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Re: Is the ability to disable flow control really needed?

From: Jeff Pinner <jpinner@twitter.com>
Date: Fri, 21 Jun 2013 18:01:38 -0700
Message-ID: <CA+pLO_jgbKNYcr1bSbHfDb1y8MVohpzLpLm2=-yfZ74-mwYgkg@mail.gmail.com>
To: William Chan (陈智昌) <willchan@chromium.org>
Cc: Roberto Peon <grmocg@gmail.com>, Fred Akalin <akalin@google.com>, Martin Thomson <martin.thomson@gmail.com>, HTTP Working Group <ietf-http-wg@w3.org>
It may not by much in terms of saved complexity but what about transfer
rate? What is the implication for the maximum transfer rate for
long-latency connections?

Assuming something to the effect of 100 ms one-way time and a client
implementing a default strategy of updating the window after its
half-consumed, with the default 64kB transfer window doesn't that limit the
transfer rate to something like 320kB/s?

It's back of the envelop math but I think it indicates that there is
something to be gained by having the client disable flow control, besides a
reduction in complexity.

But I do think it should be a single switch, something that disables all
receive windows for both streams and the connection, and that we shouldn't
provide a mechanism to re-enable.



On Fri, Jun 21, 2013 at 5:05 PM, William Chan (陈智昌)
<willchan@chromium.org>wrote:

> When we talk about reducing implementation complexity, it's important to
> keep in mind that all implementations that want to interoperate need to at
> least respect the receiver's flow control windows. I think the marginal
> complexity to also assert static flow control windows is pretty minor. I do
> agree that we don't want to encourage people to try to do "smart"
> allocation of buffers and flow control windows, as that would add
> significant extra complexity.
>
> So, yeah, I don't think disabling flow control windows buys us much in
> saved complexity, but whatever. I don't feel too strongly.
>
>
> On Fri, Jun 21, 2013 at 4:54 PM, Roberto Peon <grmocg@gmail.com> wrote:
>
>> one big red flow-control button: Works for me.
>>
>> Setting 2^32-1 isn't necessarily "simple"-- 4+Gb files are common enough
>> these days and would mess up a simple wget like tool.
>>  -=R
>>
>>
>> On Fri, Jun 21, 2013 at 4:23 PM, Fred Akalin <akalin@google.com> wrote:
>>
>>> I agree with this. If implementation simplicity is the only reason for
>>> disabling flow control, then we may as well just have a big switch to turn
>>> it all off.
>>>
>>>
>>> On Fri, Jun 21, 2013 at 4:13 PM, Jeff Pinner <jpinner@twitter.com>wrote:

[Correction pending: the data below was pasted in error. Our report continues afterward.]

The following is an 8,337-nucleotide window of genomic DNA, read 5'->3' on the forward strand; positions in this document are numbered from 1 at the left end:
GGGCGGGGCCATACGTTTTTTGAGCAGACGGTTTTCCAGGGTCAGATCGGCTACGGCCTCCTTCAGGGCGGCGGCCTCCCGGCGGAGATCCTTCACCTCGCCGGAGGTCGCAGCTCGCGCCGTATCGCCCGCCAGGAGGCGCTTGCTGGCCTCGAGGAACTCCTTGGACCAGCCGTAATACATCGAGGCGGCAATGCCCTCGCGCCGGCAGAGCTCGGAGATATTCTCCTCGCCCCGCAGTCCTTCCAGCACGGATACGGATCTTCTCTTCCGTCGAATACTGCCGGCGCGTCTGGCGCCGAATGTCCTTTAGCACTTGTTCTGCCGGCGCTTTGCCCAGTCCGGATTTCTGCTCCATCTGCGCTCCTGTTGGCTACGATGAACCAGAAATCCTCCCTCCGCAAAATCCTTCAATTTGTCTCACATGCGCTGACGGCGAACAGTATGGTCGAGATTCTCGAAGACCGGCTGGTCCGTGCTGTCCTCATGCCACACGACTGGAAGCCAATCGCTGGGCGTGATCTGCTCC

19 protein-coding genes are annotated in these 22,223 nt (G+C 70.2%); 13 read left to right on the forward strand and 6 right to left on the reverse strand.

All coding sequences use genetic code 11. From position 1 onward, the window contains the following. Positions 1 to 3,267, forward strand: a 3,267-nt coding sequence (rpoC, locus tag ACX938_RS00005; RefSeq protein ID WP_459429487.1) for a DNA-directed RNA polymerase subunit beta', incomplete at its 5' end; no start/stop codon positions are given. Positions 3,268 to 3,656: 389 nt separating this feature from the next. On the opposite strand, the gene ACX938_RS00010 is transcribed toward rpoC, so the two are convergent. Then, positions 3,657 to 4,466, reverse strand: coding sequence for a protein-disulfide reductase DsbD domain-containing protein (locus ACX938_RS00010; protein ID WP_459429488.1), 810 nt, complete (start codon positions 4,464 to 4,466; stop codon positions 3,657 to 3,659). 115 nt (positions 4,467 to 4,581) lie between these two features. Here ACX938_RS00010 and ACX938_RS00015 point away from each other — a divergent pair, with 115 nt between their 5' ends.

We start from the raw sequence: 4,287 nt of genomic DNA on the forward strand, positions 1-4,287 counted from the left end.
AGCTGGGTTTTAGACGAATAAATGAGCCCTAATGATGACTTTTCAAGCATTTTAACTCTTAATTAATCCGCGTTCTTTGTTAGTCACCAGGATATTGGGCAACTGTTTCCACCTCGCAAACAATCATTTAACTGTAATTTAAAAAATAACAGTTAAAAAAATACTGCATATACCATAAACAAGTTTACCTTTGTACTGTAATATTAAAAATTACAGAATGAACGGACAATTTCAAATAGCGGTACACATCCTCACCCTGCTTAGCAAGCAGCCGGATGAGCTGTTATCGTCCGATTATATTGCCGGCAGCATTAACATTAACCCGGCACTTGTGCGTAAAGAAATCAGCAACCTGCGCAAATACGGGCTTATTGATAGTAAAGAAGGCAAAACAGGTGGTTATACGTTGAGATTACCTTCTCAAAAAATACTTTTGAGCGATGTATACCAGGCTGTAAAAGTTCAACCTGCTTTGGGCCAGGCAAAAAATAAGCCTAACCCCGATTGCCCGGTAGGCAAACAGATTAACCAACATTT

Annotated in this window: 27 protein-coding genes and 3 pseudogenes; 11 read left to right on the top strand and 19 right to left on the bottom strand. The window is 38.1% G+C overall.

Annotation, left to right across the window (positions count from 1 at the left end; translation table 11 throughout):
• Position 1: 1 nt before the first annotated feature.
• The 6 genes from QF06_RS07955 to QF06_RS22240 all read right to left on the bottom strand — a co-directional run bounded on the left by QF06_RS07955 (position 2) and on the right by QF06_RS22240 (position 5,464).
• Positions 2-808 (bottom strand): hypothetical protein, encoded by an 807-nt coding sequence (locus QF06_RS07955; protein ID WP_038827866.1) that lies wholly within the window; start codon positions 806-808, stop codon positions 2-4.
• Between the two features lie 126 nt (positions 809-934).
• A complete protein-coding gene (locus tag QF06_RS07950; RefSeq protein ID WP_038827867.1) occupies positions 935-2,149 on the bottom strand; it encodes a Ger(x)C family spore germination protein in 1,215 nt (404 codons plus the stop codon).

>>>
>>>> I agree that many simple clients may want to not keep track of flow
>>>> control windows, and there are good reasons for them not to try. That being
>>>> said, Section 3.6.2:
>>>>
>>>> Deployments that do not require this capability SHOULD disable flow
>>>> control for data that is being received.
>>>>
>>>> is very different than providing per-stream disabling via SETTINGS or
>>>> WINDOW_UPDATE frames. Maybe the thing to do here is to not provide so many
>>>> knobs (per-stream / all streams / connection / all of the above) and only
>>>> allow the client to turn off flow-control completely?
>>>>
>>>>
>>>> On Fri, Jun 21, 2013 at 3:49 PM, Martin Thomson <
>>>> martin.thomson@gmail.com> wrote:
>>>>
>>>>> On 21 June 2013 14:58, Fred Akalin <akalin@google.com> wrote:
>>>>> > Reading the "Ending Flow Control" section of the spec (3.8.9.4:
>>>>> > http://http2.github.io/http2-spec/#EndFlowControl ), I'm wondering
>>>>> if we
>>>>> > even need the ability to disable flow control at all.
>>>>>
>>>>> This is something that we discussed at some length in the Tokyo
>>>>> interim.  Getting flow control right is hard.  An implementation will
>>>>> screw itself if it doesn't take a great deal of care.  Flow control
>>>>> always costs in performance, at best it just costs the bytes for a few
>>>>> WINDOW_UPDATE frames; at worst, you end up with lots of periods where
>>>>> you receive nothing but silence.  Of course, the upside is that you
>>>>> can get good concurrency without spending infinite amounts of RAM.
>>>>>
>>>>> This is why we included Section 3.6.2:
>>>>>
>>>>> http://http2.github.io/http2-spec/#rfc.section.3.6.2
>>>>>
>>>>> Many simple implementations will choose to avoid flow control.  In
>>>>> fact, we want to encourage them to avoid implementing it.
>>>>>
>>>>>
>>>>
>>>
>>
>
Received on Saturday, 22 June 2013 01:02:06 UTC

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